Getty Images

Rosaforte Report: DJ's favorite stretch of the year

By Tim RosaforteFebruary 6, 2018, 4:10 pm

In this week's Rosaforte Report: Dustin Johnson's mini-vacation is about to end with his favorite part of the schedule coming up, Gary Woodland's gets a victory in Phoenix thanks to his "team" of coaches, Rickie Fowler blows another 54-hole lead and Hale Irwin is making a start on the PGA Tour Champions this week at 72 years old.

Unless you’ve been skiing in Aspen, or following Dustin Johnson and his fiancée Paulina Gretzky on social media, you’re probably wondering what the world’s No. 1 golfer has been doing for the past two weeks, since playing in Abu Dhabi.

The answer is - DJ has been getting ready, hoping to peak for his favorite part of the PGA Tour schedule. Over his next four starts, Johnson will be defending titles three times (Genesis Open, WGC-Mexico and WGC-Match Play) and playing a spot (Pebble Beach Golf Links) in the AT&T Pebble Beach Pro-am where he has won twice, and where he gets to play with father-in-law Wayne Gretzky and Jordan Spieth.

The only tournament DJ will miss over the next month is technically a hometown event, the Honda Classic, but manager David Winkle knows better by now to intercede on Johnson’s favorite part of the schedule, especially the stop at Riviera for the Genesis, where he became No. 1 last year.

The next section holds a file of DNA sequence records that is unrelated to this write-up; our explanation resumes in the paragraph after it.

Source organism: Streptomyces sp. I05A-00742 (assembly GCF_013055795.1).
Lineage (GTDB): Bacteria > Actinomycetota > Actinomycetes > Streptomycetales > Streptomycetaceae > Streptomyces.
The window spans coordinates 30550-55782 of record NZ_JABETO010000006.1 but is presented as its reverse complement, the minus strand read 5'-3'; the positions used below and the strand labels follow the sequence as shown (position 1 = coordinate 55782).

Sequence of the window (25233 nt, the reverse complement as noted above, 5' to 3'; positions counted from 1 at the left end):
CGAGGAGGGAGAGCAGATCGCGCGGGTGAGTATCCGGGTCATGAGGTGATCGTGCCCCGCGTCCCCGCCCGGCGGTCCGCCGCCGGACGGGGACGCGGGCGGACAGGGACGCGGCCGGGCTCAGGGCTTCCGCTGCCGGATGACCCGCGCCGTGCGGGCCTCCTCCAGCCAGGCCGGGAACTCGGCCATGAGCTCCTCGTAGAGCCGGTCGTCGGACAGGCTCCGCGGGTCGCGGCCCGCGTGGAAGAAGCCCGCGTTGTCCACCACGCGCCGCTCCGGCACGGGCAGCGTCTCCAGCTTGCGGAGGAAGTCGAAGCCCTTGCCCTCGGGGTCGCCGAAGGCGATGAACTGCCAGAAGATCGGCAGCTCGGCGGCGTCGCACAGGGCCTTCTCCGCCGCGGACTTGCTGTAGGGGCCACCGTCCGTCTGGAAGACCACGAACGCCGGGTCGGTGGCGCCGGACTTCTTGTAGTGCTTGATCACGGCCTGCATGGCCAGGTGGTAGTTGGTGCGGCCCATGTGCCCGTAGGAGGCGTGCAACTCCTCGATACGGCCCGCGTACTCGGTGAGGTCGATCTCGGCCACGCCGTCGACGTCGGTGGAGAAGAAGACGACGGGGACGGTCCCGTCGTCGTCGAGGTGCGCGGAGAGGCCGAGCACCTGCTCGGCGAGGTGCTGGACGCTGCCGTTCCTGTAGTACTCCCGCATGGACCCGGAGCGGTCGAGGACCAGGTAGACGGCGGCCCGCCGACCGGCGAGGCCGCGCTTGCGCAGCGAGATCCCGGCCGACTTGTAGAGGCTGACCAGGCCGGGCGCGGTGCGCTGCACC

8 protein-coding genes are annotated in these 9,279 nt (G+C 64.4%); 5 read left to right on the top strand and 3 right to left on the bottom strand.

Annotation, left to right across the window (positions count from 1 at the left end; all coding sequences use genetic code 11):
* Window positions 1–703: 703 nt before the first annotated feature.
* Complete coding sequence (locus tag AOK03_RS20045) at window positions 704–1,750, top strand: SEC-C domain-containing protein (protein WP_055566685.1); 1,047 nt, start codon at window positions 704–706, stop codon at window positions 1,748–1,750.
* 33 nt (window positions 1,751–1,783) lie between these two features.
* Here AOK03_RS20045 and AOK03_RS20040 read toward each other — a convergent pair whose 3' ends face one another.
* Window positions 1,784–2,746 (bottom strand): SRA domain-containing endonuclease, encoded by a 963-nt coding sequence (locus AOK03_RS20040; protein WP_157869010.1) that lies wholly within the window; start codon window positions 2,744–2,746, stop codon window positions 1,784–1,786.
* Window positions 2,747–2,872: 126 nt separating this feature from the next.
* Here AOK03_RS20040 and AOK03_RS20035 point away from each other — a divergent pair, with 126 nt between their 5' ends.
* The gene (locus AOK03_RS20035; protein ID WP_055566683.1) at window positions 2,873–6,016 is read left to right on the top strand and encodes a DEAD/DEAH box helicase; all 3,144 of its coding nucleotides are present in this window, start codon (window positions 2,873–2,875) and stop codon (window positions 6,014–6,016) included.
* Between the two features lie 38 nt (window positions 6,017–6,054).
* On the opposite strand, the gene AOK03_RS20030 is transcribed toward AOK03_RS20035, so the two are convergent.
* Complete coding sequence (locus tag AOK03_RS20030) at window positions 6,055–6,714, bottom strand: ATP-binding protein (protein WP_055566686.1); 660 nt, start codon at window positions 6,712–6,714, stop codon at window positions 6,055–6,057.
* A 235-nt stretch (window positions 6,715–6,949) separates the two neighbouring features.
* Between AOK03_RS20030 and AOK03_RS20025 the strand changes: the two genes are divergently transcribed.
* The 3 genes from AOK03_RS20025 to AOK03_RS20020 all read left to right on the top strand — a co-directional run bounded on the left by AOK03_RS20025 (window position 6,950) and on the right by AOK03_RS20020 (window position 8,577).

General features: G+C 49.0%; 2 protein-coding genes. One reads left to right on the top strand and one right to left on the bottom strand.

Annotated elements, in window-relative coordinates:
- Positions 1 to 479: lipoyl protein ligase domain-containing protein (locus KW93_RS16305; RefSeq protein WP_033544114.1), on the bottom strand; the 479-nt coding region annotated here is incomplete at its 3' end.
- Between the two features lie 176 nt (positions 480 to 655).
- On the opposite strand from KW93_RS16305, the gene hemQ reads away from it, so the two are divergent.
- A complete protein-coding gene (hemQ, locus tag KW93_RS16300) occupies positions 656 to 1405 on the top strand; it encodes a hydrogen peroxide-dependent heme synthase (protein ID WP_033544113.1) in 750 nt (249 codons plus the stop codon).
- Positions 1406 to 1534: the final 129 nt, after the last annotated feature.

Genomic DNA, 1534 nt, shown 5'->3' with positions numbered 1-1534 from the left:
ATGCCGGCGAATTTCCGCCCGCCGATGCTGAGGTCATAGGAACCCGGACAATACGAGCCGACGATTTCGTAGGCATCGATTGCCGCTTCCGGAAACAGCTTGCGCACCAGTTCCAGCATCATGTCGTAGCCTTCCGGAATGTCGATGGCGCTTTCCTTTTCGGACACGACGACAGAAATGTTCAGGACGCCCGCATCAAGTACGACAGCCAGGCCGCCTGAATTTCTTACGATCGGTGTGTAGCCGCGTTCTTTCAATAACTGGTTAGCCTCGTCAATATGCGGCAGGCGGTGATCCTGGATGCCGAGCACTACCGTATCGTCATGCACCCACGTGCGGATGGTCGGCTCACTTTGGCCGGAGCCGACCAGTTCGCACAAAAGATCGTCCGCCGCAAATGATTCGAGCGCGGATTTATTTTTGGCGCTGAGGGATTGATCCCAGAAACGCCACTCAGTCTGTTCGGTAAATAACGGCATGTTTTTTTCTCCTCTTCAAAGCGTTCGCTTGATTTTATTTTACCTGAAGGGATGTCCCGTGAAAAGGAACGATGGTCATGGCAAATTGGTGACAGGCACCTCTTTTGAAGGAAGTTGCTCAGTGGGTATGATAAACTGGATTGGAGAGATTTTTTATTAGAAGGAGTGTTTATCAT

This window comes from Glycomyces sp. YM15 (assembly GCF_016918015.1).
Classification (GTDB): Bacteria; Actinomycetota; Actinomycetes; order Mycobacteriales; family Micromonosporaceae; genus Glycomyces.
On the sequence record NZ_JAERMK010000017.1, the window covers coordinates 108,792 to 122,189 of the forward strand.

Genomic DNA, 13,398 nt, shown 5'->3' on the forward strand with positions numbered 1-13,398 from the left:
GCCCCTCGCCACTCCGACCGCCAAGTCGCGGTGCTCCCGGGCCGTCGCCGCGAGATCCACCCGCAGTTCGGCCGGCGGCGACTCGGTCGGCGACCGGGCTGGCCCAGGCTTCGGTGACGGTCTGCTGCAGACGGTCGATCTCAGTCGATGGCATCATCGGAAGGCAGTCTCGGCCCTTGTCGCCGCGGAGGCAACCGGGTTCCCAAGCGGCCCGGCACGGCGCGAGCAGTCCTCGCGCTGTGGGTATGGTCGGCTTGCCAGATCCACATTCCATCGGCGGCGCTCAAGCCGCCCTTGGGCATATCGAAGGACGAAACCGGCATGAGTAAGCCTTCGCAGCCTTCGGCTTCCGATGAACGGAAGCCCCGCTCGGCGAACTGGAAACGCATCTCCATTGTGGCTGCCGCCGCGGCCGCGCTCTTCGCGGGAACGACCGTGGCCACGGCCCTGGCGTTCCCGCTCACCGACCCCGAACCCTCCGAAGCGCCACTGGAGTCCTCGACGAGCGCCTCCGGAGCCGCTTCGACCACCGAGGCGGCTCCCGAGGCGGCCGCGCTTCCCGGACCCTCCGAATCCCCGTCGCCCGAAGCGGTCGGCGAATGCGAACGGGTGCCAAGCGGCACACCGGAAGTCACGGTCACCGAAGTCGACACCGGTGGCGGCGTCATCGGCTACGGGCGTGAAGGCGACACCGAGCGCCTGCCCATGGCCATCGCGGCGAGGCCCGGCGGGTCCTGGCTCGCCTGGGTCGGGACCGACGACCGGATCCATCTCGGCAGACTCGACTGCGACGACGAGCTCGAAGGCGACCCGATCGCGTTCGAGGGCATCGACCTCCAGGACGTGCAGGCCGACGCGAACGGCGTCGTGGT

The Baller in Gary Woodland

As a high school and college basketball player, Gary Woodland is the type of golfer that is comfortable being coached in a team environment. His head coach is Butch Harmon. His assistant coaches are Pete Cowen (short game) and Brad Faxon (putting). That’s like having Mike Krzyzewski, John Calipari and Tom Izzo on your bench.

All of the elements for Team Woodland were at work in his playoff victory over Chez Reavie at the Waste Management Phoenix Open. He was second in ball-striking, which is Harmon’s department, and 16th in strokes gained-putting after listening to Faxon’s advice last winter at Old Palm. For the week, he made almost 359 feet of putts.

Under pressure, Woodland was also adept at the short-game advice passed along by Cowen, who first worked with Woodland at the QBE Shootout in December. He chipped in for par at No. 6 and Cowen noted the delicate chip he made on No. 17, facing the water on a green that ran away from him, to set up his third straight birdie.

Cowen compared it to the work he did with Brooks Koepka - who works with Butch’s son, Claude III - that led to his victory in the 2017 U.S. Open. “Sometimes, two heads are better than one,” Cowen said.

In the case of Woodland, it was actually three heads.



Another close call for Fowler

At his home in Las Vegas, Butch Harmon watched the final round of the Waste Management Open with a vested interest in both Woodland and 54-hole leader Rickie Fowler.

“It’s an interesting day having two of your players on top of the leaderboard for most of the day,” Harmon said on Monday. “It’s what you want of your players.”

As was the case, Harmon came away with mixed emotions. While Woodland had the most important closing round of his career (64), Fowler experienced one of his most disappointing with a final-round 73 that left him 1-for-6 with a 54-hole lead and some mixed feelings about the spectators at TPC Scottsdale.